Jessica Grosman

Cantaloupe Sorbet

Jessica Grosman
Cantaloupe Sorbet

Is there any food which embodies all of the feelings of summer better than ice cream? Just pause to think about that. Ice cream cools you down when it’s hot outside, it is oftentimes made from the freshest fruits of the season, and it puts a smile on everyone’s face. Don’t get me wrong, I enjoy eating ice cream all year long, but especially in the summertime.

My husband and I found ourselves in a very hot situation earlier this summer. We use our summer travels as a means to escape the hazy, hot, and humid conditions of Baltimore. However, upon landing in France in late June, it appeared that we brought the heat along with us. Oppressive heat - well over 100 degrees Fahrenheit - was our experience for ten days in southern France. Thankfully, it was a dry heat, more like being in the desert, than being back at home…but it was hot! There were days when I felt that there wasn’t enough water to quench my thirst and days when we didn’t have much appetite at all, all due to the constant beating down of the strong sunshine. Despite being in surrounded by some of the best food and wine in the world, I felt too hot to enjoy food. There were days when all I wanted to eat were bowls of ice cream and sorbet.

Speaking of such a day, when my appetite was absent for anything but a cold treat…that was the day that we managed to be in a small Provençal town that didn’t have an abundance of ice cream shops! Every other village/town/city that we visited was full of gelato shops and ice cream stands, sometimes they were next door to each other. How to choose which one to order from? Who has the best ice cream in this type of situation? The shortest line would give quicker satisfaction, but maybe the longer line was due to a superior product!

So we found ourselves in a small hill town with beautiful views and winding cobblestone paths. The temperature was hovering at 45 degrees Celcius (that’s a mere 113 degrees Fahrenheit). I was parched, but water was no longer quenching my thirst. All I wanted was a big bowl of sorbet, possibly a citrus flavor or a berry flavor, but something ice cold and not overly sweet. We wandered for what felt like hours, it was probably more like 30 minutes, until we found a small grocery store that had a small selection of ice creams and sorbets available by the scoop. I ordered one scoop of cassis and one scoop of melon (the local melons in Provence were delicious). I enjoyed that small bowl of sorbet immensely and knew that I’d want to eat a melon sorbet again.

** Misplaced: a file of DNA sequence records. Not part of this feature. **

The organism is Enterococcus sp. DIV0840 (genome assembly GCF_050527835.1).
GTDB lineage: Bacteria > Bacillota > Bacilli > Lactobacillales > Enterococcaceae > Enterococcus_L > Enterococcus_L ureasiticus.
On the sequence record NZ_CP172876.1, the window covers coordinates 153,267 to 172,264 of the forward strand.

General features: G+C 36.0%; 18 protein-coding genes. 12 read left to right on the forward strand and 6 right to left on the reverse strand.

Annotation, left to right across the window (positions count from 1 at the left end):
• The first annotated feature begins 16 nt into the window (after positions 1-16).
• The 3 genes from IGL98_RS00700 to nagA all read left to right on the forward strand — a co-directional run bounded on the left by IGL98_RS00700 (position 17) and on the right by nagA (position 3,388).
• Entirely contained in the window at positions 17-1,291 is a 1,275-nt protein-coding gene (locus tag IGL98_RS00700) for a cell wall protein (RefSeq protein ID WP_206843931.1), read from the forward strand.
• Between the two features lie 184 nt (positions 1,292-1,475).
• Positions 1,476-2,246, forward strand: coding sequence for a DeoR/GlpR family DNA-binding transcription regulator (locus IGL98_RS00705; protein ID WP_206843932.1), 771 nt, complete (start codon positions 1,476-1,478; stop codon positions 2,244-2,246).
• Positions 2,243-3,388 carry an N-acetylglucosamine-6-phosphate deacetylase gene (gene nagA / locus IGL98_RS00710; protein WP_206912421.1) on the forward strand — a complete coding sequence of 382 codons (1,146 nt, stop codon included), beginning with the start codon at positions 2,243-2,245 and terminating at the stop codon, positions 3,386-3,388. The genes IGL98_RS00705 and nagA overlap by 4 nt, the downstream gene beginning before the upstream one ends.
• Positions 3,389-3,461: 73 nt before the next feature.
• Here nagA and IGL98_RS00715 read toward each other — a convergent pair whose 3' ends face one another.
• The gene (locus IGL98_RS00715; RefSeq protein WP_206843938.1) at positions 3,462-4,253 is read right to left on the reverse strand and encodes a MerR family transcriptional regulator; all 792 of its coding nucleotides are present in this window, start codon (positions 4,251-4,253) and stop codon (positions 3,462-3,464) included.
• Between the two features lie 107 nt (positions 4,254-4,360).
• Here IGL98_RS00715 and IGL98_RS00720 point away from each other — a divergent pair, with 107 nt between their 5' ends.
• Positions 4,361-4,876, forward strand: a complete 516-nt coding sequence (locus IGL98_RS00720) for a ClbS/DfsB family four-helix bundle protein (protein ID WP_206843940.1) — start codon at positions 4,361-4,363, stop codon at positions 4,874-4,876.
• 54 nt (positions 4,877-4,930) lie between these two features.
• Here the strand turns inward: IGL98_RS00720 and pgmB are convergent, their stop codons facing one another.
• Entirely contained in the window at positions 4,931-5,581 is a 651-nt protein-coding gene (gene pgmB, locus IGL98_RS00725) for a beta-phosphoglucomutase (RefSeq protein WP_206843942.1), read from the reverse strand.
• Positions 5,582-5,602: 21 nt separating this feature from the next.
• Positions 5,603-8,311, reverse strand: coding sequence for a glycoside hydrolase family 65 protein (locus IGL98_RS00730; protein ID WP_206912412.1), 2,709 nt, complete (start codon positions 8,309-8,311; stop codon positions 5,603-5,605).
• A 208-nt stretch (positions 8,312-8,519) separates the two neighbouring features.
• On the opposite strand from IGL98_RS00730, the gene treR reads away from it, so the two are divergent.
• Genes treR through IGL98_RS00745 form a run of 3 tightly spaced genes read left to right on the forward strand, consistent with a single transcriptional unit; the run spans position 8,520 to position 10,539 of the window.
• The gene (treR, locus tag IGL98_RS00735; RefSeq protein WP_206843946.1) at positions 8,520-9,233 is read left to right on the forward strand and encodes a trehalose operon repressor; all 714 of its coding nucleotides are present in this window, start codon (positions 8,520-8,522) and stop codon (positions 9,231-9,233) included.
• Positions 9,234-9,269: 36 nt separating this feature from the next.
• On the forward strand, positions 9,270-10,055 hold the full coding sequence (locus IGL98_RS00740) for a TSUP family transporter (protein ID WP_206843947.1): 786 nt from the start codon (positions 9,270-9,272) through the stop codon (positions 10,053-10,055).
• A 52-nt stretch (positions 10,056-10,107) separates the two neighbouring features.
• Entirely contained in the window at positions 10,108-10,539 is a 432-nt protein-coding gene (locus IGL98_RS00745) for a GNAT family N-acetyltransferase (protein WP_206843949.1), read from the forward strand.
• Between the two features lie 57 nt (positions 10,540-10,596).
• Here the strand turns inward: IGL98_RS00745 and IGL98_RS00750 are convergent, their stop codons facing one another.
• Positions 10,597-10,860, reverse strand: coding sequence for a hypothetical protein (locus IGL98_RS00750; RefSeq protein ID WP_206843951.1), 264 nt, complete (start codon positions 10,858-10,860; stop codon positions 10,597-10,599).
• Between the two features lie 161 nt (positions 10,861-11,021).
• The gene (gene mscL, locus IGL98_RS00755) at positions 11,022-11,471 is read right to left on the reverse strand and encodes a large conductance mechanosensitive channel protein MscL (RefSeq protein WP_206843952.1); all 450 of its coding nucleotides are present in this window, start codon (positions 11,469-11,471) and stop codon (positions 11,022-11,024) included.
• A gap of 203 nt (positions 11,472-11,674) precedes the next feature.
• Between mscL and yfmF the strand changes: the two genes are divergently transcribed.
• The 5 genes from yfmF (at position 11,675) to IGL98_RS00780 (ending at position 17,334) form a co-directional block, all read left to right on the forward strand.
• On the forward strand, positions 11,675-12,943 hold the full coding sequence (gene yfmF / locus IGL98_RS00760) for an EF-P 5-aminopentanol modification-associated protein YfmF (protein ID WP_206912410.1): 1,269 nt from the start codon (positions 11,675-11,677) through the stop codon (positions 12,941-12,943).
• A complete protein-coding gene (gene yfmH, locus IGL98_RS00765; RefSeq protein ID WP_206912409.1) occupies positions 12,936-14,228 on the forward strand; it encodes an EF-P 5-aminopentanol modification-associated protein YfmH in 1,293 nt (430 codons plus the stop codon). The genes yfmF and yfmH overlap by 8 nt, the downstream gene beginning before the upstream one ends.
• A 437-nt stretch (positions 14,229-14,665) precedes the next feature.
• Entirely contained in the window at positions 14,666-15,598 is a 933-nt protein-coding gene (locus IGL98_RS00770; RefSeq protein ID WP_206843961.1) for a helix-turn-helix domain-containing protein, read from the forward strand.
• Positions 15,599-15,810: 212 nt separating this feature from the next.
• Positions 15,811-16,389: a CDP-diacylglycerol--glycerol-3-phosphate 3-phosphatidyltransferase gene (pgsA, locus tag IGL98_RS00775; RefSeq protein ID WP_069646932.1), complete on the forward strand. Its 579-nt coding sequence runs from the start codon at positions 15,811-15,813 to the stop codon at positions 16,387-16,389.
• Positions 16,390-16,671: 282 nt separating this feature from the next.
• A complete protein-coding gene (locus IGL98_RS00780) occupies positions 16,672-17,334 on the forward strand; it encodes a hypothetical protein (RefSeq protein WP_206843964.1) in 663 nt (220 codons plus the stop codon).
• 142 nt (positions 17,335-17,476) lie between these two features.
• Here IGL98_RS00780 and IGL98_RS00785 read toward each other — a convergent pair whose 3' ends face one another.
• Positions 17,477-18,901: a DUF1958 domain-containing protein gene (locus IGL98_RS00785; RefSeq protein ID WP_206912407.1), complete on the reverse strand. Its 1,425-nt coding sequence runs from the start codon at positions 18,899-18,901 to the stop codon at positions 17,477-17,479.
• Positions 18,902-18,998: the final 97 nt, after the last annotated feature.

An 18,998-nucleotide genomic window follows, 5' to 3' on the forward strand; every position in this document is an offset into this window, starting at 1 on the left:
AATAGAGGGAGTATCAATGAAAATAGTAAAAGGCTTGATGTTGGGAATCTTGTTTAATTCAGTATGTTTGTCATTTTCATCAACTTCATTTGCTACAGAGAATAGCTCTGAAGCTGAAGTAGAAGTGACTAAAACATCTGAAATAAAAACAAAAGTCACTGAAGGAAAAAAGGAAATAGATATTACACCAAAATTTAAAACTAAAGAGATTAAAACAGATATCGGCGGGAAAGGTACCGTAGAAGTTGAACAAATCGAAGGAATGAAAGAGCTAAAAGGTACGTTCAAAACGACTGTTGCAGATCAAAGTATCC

Back home in Baltimore, I’ve been determined to recreate that melon sorbet. I’ve searched online for recipes and tips, as I didn’t feel confident that I’d be able to wing-it by my own senses. After some contemplation, I made a cantaloupe sorbet recipe from David Leibovitz’s book “The Perfect Scoop”. It’s easy and foolproof, it tastes just like the melon sorbet that I ate in Provence. So I’m sharing this recipe with you today, I’ve made it a few times over the past weeks and it continues to be delicious and refreshing on these hot summer days.

What’s your favorite ice cream or sorbet flavor? Do your taste preferences change as the seasons change? Tell me, I’m curious! Stay cool this weekend, it looks like it’s going to be a hot!

Wishing you a relaxing weekend, full of delicious food, health & wellness.

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Cantaloupe Sorbet

print recipe here

One 2-pound (1 kg) ripe cantaloupe

1/2 cup (100 g) sugar

Pinch of salt

1 teaspoon freshly squeezed lime juice, plus more to taste

2 tablespoons dry or sweet white wine or Champagne (optional)

Peel the rind from the melon, removing any traces of green.  Split the melon in half and scape out the seeds.

Cut the melon into 1-inch (3-cm) pieces.  Purée in a blender with the sugar, salt, and lime juice until smooth.  Taste, and add additional lime juice if desired and the wine, if using.

Chill the mixture thoroughly, then freeze it in your ice cream maker according to the manufacturer’s instructions.


Yield:  about 2 cups (500 mL)